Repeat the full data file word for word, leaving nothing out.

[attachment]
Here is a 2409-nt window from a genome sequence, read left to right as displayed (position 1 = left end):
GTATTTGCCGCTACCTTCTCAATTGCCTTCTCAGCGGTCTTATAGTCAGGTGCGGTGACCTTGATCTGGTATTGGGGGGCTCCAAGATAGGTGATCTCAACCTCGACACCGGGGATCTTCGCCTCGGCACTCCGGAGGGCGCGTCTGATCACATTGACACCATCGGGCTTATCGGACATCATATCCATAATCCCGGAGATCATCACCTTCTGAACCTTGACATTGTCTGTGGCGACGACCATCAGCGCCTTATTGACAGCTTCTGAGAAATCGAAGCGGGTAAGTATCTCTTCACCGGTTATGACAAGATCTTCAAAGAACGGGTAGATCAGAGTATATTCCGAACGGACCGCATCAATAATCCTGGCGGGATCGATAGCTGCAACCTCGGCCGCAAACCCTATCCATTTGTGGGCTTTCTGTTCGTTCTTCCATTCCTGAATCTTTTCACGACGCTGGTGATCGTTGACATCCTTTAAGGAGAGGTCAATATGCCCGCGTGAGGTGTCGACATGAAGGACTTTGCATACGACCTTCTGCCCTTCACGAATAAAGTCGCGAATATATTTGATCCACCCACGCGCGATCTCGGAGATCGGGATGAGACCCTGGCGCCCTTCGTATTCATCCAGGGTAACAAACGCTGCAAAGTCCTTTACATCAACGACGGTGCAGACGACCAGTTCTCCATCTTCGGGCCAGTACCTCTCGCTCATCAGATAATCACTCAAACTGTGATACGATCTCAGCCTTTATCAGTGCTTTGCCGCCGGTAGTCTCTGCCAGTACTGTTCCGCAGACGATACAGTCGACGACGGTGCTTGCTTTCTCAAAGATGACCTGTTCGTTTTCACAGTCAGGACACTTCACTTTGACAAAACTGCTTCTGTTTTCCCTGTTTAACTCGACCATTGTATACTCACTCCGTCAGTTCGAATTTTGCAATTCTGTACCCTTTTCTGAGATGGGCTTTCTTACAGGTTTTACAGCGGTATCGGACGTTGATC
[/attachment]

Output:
Here is a 2409-nt window from a genome sequence, read left to right as displayed (position 1 = left end):
GTATTTGCCGCTACCTTCTCAATTGCCTTCTCAGCGGTCTTATAGTCAGGTGCGGTGACCTTGATCTGGTATTGGGGGGCTCCAAGATAGGTGATCTCAACCTCGACACCGGGGATCTTCGCCTCGGCACTCCGGAGGGCGCGTCTGATCACATTGACACCATCGGGCTTATCGGACATCATATCCATAATCCCGGAGATCATCACCTTCTGAACCTTGACATTGTCTGTGGCGACGACCATCAGCGCCTTATTGACAGCTTCTGAGAAATCGAAGCGGGTAAGTATCTCTTCACCGGTTATGACAAGATCTTCAAAGAACGGGTAGATCAGAGTATATTCCGAACGGACCGCATCAATAATCCTGGCGGGATCGATAGCTGCAACCTCGGCCGCAAACCCTATCCATTTGTGGGCTTTCTGTTCGTTCTTCCATTCCTGAATCTTTTCACGACGCTGGTGATCGTTGACATCCTTTAAGGAGAGGTCAATATGCCCGCGTGAGGTGTCGACATGAAGGACTTTGCATACGACCTTCTGCCCTTCACGAATAAAGTCGCGAATATATTTGATCCACCCACGCGCGATCTCGGAGATCGGGATGAGACCCTGGCGCCCTTCGTATTCATCCAGGGTAACAAACGCTGCAAAGTCCTTTACATCAACGACGGTGCAGACGACCAGTTCTCCATCTTCGGGCCAGTACCTCTCGCTCATCAGATAATCACTCAAACTGTGATACGATCTCAGCCTTTATCAGTGCTTTGCCGCCGGTAGTCTCTGCCAGTACTGTTCCGCAGACGATACAGTCGACGACGGTGCTTGCTTTCTCAAAGATGACCTGTTCGTTTTCACAGTCAGGACACTTCACTTTGACAAAACTGCTTCTGTTTTCCCTGTTTAACTCGACCATTGTATACTCACTCCGTCAGTTCGAATTTTGCAATTCTGTACCCTTTTCTGAGATGGGCTTTCTTACAGGTTTTACAGCGGTATCGGACGTTGATC